This week was field trip week. Bargo, our driver Daniel and I left Ouagadougou early in the morning on Tuesday in one of ODE’s pickup trucks. The project that I work on, PAPPDE, is implemented in two municipalities in Eastern Burkina Faso called Bilanga and Matiacoali. Bargo usually goes on field trips once a month to meet his colleagues and se how things are proceeding. Having read a lot about the project I was very excited to see it and meet our colleagues in the east.
Roads in Burkina Faso are of very variable quality. Bigger and more important roads tend to be paved, but there is usually a lot of holes in them. We hadn’t been on the road for more than thirty minutes until one of the front tyres went flat. Fortunately, all of us don’t use the driver’s licence mainly for identification. When I asked Daniel if flat tyres occur often, he replied that it was the first time in February. That’s a yes I guess. In defence of Burkinabe roads, it was something dropped from a truck that pierced the hole.
The first intentional stop was the Bilanga Centre for Girls in High School. High School are not everywhere to be found in Burkina. If you’re from a small village in the Bilanga area, and bound for high school, you may have to travel as much as 100 km to go there. Naturally if you’re from the average rural Burkinabe family, you can’t afford going back and forth to much. So you rent a room in Bilanga town, where the High School is. This is what all girls who went to High School there did before. Some still do. Unfortunately, they faced a broad range of difficulties when renting rooms. Insufficient means to pay the rent, conflicts with landlords and poor safety were some of them. This forced many girls to abandon high school before graduating. If there’s one thing to recall from the development basic course, it is that we do not need women to get less education. The opposite, and lots of it. So ODE raised the problem in Bilanga with Eriks. They agreed to build a centre that would provide housing for girls who came a long way to go to Bilanga’s high School. And here it is.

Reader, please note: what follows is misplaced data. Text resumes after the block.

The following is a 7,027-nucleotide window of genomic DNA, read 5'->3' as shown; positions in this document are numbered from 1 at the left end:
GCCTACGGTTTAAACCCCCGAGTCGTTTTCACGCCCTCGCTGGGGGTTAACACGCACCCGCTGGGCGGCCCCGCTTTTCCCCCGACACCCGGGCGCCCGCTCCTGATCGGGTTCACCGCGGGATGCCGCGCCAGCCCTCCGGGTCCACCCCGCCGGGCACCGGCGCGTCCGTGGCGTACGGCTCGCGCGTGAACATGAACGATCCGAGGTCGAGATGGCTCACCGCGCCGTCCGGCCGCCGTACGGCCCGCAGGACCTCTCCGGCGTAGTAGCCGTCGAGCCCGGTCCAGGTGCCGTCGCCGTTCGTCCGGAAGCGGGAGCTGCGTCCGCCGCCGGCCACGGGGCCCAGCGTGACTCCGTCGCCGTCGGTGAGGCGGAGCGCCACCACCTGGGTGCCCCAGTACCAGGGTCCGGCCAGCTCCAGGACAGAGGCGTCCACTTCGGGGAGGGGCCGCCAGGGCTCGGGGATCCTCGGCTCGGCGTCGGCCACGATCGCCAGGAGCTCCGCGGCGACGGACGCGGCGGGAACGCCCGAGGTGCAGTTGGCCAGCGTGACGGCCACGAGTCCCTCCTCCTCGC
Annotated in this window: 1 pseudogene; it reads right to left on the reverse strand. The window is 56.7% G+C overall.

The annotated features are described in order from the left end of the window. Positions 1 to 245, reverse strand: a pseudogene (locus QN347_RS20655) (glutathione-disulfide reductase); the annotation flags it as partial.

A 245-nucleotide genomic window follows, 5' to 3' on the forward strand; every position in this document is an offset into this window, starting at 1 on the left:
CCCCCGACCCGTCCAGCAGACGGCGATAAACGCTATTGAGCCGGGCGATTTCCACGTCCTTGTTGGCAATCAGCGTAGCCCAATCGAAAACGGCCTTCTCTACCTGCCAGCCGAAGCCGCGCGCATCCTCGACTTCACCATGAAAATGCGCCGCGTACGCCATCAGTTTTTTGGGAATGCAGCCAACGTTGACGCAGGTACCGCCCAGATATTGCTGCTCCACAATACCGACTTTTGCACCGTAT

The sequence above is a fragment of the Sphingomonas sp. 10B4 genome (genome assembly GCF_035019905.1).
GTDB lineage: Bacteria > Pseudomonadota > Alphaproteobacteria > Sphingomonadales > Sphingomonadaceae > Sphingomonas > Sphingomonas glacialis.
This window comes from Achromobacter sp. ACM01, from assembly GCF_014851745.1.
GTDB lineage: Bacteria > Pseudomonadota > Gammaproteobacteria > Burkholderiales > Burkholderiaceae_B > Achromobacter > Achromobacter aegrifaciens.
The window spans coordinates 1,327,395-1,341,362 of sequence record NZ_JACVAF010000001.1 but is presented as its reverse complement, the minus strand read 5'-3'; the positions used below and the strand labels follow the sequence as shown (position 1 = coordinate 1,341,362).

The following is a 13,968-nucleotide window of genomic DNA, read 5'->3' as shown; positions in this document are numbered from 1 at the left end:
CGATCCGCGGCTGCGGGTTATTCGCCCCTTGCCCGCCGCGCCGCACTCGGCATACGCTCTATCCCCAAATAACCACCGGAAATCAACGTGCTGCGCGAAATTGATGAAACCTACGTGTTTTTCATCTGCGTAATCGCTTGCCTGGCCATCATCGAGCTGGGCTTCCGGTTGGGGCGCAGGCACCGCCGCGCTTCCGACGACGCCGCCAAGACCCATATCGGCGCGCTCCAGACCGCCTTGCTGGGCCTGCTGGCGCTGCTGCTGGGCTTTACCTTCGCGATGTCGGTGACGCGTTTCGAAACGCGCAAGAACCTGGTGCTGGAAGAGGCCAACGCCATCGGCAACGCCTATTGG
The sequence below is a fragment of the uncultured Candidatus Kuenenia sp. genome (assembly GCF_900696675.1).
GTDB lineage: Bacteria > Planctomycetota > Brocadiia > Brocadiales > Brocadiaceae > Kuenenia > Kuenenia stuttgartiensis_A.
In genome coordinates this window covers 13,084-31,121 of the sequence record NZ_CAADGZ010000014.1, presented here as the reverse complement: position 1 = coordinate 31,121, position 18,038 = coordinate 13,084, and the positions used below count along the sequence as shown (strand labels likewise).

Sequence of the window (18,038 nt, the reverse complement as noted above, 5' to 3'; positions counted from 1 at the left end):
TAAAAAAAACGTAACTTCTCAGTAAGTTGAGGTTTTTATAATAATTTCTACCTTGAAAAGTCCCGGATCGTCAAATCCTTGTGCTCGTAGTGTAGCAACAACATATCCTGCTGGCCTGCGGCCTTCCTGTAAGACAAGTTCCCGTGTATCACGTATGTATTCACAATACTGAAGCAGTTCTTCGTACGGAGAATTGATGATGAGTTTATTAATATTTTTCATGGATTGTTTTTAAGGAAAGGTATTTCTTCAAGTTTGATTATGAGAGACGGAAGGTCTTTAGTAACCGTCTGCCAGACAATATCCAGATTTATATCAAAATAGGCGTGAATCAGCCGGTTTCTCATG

Around 40 girls live here during the semester, in a safe and suitable environment to study in. The centre is run in tight cooperation with a parental organisation, which has payed a part of the construction and continues to pay a part of operational costs. The municipality is naturally also involved as a key partner. There’s been a tremendous increase in school enrolment in the last 20 years in Burkina, but that is mainly true for elementary school. High school enrolment remains feeble, especially for girls. I will get back to that later on.